Bacteria can live in animals and in the environment. Not all bacteria cause disease. People and animals have bacteria living on and in them that do not cause disease. Examples of diseases in animals caused by bacteria are anthrax, blackquarter and tuberculosis. Bacteria can infect wounds, and that is why wounds should be treated.
Fungi occur widespread in the environment (soil, air and water) and include mushrooms and mould on stale food. Fungi need to grow on organic material in order to feed, and this can include animals and people. An example of a fungal disease in animals is ringworm. Some fungi are normally harmless, but can cause disease in some situations, especially after prolonged use of antibiotics. Some fungi can also produce toxins or poisons which can be a problem when food becomes stale or wet.
Some protozoa can live outside cells, especially the type that causes trichomonosis, a venereal disease in cattle. Others need to live inside cells, and include those causing coccidiosis, redwater, heartwater and gallsickness.
Animals can be poisoned by chemicals (such as insecticides and dips), poisonous plants and fungal toxins. They can also be bitten by snakes, scorpions and spiders.
Lack of enough food or lack of a particular part of the food (such as phosphorus) can also cause disease. Malnourished animals may develop other diseases because they are weak.
Metabolic diseases are an upset in the normal functioning of the animal (that is not caused by infection, poisoning or feed deficiencies) and usually result from intensive animal production. An example is milk fever in highly-productive dairy cows.
In some cases, animals can be born with a disease. Some of these may be inherited (passed on from the parents). This is rare, and inherited diseases are usually seen at birth. An example is congenital hydrocephalus, which is a swelling of the brain caused by fluid, and can be clearly seen as a swelling of the head.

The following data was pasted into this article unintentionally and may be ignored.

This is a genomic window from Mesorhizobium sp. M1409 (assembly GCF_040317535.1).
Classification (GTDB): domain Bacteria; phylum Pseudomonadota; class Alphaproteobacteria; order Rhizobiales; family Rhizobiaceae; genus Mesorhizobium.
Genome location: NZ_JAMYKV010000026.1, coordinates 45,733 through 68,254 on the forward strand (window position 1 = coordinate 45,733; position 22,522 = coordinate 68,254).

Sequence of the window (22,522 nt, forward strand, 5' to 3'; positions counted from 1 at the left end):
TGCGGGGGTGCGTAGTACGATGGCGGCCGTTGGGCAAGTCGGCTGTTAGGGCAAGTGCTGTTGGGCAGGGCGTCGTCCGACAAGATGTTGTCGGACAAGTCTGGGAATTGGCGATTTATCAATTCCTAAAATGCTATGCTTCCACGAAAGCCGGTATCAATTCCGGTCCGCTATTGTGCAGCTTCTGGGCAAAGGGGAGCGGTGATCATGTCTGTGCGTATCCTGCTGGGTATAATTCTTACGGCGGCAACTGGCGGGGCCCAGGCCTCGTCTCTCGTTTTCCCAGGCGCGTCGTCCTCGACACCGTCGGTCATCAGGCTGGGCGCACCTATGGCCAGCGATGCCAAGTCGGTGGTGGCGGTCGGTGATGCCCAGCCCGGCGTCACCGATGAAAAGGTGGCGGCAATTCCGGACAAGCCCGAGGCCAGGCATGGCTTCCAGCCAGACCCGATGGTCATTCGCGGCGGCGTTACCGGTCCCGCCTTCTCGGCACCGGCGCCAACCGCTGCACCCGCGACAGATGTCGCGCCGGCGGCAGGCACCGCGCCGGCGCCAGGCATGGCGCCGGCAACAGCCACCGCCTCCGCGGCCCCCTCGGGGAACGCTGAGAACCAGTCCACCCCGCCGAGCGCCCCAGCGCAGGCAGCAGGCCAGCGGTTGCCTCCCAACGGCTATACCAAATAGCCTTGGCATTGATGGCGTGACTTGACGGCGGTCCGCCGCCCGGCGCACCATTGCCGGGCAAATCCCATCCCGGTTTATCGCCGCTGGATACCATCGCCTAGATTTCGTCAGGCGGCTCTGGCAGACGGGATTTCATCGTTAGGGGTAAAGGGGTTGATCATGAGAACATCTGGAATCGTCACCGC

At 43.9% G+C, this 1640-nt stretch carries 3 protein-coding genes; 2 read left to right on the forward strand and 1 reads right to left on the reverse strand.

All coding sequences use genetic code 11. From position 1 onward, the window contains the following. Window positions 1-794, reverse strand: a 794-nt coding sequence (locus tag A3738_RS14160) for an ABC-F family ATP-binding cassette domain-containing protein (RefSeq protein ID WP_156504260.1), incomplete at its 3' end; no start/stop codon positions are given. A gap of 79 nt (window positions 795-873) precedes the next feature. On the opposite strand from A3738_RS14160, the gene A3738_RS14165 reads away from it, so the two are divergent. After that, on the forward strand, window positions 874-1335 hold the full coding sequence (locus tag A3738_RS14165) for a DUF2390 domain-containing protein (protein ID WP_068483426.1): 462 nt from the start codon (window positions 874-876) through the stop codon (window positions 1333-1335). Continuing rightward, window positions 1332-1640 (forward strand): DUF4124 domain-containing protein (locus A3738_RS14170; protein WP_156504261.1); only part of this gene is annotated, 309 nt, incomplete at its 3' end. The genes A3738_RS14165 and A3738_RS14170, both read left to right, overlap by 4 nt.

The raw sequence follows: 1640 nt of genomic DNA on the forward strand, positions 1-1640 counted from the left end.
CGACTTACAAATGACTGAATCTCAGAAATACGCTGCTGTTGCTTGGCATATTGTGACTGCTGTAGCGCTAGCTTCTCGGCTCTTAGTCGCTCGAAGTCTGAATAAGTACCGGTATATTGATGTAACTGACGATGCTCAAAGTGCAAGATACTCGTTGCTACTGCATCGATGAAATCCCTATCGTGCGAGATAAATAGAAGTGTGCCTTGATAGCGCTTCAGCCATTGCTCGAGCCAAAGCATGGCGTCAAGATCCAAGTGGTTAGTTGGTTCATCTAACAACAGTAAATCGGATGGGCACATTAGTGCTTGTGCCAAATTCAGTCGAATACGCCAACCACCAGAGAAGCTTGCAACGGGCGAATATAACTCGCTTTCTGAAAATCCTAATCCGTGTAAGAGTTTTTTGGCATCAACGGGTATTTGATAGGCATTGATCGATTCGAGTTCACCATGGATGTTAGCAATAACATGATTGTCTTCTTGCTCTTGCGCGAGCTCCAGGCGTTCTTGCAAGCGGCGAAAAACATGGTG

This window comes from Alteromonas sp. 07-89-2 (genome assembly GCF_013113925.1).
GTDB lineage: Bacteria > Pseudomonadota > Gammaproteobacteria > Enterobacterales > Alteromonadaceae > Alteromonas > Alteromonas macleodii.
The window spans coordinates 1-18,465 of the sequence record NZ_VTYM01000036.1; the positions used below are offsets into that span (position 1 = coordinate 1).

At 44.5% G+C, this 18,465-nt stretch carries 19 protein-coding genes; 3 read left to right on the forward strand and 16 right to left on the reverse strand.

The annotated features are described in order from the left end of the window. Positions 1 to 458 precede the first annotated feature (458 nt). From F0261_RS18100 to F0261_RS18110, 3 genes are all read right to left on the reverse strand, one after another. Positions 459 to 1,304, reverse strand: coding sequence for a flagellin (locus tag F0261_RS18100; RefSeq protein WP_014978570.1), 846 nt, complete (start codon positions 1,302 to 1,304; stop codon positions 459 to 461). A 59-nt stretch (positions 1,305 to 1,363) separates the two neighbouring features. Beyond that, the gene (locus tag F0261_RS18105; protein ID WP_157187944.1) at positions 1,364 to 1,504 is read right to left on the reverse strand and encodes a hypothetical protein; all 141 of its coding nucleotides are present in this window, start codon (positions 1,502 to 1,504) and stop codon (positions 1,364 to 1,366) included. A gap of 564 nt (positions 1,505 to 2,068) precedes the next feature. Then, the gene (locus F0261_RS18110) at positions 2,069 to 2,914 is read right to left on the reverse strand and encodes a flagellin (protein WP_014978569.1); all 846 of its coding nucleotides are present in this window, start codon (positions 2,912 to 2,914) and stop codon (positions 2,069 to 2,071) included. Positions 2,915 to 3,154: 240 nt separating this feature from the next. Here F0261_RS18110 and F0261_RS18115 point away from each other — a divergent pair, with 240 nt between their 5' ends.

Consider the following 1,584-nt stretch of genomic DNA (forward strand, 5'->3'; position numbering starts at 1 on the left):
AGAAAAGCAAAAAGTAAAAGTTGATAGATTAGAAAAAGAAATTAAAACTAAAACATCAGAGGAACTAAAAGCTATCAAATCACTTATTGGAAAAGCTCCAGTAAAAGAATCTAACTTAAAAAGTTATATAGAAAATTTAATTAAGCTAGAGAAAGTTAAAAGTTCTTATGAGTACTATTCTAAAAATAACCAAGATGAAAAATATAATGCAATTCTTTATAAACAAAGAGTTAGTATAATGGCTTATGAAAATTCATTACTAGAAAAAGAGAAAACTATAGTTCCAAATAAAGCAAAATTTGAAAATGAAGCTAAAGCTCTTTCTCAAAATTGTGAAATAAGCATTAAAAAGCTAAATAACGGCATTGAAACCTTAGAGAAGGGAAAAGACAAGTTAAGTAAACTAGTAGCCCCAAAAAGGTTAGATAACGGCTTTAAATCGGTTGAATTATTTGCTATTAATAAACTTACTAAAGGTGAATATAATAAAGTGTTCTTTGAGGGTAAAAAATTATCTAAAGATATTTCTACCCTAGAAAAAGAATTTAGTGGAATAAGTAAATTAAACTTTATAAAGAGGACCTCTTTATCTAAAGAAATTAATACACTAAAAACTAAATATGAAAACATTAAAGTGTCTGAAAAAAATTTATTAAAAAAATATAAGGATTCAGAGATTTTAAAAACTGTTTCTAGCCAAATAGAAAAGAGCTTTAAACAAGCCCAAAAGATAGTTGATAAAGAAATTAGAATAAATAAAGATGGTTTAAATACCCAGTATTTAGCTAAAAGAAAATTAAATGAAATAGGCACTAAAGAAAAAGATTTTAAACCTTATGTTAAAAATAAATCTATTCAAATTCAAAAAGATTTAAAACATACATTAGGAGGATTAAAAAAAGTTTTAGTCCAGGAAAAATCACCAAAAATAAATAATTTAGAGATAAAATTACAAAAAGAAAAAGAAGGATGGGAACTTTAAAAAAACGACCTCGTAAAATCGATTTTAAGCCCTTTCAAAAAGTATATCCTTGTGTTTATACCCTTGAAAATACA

Environmental problems, such as pollution, contribute to some diseases, for example, animals may eat plastic bags or wires and this can harm the animal’s health.
Cancer occurs when some of the cells in the body grow in a way that is different from normal. Illness occurs because of the pressure of the growth on other parts of the body and the fact that affected parts of the body cannot function normally. Cancer can also cause signs such as fever and loss of condition. In some instances, viruses can cause cancer.
Some diseases are caused by allergies, which is when the body’s own immune system attacks part of the body.
Some diseases are caused by parts of the body breaking down, particularly as an animal grows older.
How to prevent disease
Good management, which includes good hygiene and sufficient feed, can reduce the chances of animals getting disease. In some cases, vaccination and practices such as dipping and deworming can also prevent disease.
We thank the South African Department of Agriculture for the information provided to the readers of Botswana, Namibia and Zimbabwe in this article series. For more information visit their website at https://www.daff.gov.za/.